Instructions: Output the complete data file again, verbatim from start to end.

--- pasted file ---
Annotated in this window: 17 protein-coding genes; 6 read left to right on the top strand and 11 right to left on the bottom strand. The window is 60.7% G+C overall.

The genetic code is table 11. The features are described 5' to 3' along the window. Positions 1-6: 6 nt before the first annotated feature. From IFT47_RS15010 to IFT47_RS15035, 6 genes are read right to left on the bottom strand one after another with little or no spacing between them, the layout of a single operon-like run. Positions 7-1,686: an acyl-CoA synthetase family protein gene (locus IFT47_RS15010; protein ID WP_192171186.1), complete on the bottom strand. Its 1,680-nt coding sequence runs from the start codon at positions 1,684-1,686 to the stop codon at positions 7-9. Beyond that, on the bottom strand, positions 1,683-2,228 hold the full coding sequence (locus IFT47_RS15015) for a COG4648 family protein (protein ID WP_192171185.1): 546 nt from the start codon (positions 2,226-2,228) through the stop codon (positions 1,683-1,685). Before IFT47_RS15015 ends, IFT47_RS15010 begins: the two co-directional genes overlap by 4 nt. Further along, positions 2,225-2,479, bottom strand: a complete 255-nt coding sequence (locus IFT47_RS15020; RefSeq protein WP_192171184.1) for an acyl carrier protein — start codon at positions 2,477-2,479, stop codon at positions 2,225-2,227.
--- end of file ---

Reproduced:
Annotated in this window: 17 protein-coding genes; 6 read left to right on the top strand and 11 right to left on the bottom strand. The window is 60.7% G+C overall.

The genetic code is table 11. The features are described 5' to 3' along the window. Positions 1-6: 6 nt before the first annotated feature. From IFT47_RS15010 to IFT47_RS15035, 6 genes are read right to left on the bottom strand one after another with little or no spacing between them, the layout of a single operon-like run. Positions 7-1,686: an acyl-CoA synthetase family protein gene (locus IFT47_RS15010; protein ID WP_192171186.1), complete on the bottom strand. Its 1,680-nt coding sequence runs from the start codon at positions 1,684-1,686 to the stop codon at positions 7-9. Beyond that, on the bottom strand, positions 1,683-2,228 hold the full coding sequence (locus IFT47_RS15015) for a COG4648 family protein (protein ID WP_192171185.1): 546 nt from the start codon (positions 2,226-2,228) through the stop codon (positions 1,683-1,685). Before IFT47_RS15015 ends, IFT47_RS15010 begins: the two co-directional genes overlap by 4 nt. Further along, positions 2,225-2,479, bottom strand: a complete 255-nt coding sequence (locus IFT47_RS15020; RefSeq protein WP_192171184.1) for an acyl carrier protein — start codon at positions 2,477-2,479, stop codon at positions 2,225-2,227.